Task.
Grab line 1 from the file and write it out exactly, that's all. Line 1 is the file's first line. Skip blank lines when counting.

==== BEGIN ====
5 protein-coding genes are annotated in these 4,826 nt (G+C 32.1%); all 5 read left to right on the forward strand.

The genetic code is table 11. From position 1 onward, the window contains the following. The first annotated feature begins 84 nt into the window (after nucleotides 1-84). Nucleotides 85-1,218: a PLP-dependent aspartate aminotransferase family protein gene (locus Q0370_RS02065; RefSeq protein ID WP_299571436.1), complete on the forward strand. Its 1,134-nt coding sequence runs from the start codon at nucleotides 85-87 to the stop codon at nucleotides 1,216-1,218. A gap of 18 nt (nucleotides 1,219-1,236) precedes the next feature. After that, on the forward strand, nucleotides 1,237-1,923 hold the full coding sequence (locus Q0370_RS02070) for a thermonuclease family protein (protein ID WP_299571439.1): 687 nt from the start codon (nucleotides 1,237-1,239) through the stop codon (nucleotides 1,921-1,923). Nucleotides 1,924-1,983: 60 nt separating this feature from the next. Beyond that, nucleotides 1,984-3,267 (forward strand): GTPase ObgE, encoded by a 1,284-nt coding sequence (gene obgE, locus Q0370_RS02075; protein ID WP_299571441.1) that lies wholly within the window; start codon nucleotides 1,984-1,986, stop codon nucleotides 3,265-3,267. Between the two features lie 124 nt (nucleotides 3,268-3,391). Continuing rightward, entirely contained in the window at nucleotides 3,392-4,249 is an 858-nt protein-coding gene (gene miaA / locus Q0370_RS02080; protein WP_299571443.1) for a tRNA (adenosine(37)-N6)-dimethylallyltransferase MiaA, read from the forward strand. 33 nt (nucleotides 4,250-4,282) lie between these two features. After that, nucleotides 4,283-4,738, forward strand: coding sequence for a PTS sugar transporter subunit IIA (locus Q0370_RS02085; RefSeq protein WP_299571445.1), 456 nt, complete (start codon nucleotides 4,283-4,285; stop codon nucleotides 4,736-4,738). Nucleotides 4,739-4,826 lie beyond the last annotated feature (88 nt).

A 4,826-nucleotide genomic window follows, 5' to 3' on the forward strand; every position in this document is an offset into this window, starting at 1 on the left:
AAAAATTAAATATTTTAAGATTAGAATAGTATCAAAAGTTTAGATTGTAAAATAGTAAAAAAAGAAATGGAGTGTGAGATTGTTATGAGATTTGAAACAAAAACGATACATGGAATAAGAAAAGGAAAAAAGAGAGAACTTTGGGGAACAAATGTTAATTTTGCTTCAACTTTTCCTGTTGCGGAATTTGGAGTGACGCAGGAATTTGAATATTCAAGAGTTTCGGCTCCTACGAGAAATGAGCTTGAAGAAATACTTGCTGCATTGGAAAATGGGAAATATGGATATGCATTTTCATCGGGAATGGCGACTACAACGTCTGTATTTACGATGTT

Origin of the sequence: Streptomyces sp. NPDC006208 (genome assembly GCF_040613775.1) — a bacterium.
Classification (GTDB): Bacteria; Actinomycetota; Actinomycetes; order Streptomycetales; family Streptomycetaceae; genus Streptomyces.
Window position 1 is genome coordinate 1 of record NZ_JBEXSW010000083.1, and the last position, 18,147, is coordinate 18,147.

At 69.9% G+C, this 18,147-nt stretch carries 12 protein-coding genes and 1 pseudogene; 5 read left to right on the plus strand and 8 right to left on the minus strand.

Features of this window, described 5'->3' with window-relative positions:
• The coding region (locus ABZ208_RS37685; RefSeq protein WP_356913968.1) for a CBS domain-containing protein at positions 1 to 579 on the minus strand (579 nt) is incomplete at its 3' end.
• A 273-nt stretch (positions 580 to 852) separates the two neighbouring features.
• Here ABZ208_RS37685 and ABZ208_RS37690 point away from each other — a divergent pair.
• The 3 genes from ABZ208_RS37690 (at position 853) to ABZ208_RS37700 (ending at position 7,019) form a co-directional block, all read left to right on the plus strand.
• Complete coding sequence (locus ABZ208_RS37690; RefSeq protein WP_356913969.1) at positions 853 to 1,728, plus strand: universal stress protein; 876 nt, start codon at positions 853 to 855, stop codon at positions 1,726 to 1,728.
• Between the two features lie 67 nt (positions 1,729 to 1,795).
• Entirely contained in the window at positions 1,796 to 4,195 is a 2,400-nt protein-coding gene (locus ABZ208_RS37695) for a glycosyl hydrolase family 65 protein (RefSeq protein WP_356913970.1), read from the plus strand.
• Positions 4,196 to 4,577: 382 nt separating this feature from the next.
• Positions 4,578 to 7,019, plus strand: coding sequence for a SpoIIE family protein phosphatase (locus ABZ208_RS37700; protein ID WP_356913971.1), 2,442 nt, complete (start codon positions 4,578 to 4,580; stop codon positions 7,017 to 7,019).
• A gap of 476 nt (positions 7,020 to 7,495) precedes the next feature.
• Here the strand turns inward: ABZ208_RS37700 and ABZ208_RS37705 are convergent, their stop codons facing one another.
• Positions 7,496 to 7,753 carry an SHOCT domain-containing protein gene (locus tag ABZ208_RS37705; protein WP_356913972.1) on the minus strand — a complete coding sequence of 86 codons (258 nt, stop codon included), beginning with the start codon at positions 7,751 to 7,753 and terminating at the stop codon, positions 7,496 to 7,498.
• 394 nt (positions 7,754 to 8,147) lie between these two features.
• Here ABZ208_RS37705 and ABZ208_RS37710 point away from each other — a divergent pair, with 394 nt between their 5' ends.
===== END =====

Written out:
5 protein-coding genes are annotated in these 4,826 nt (G+C 32.1%); all 5 read left to right on the forward strand.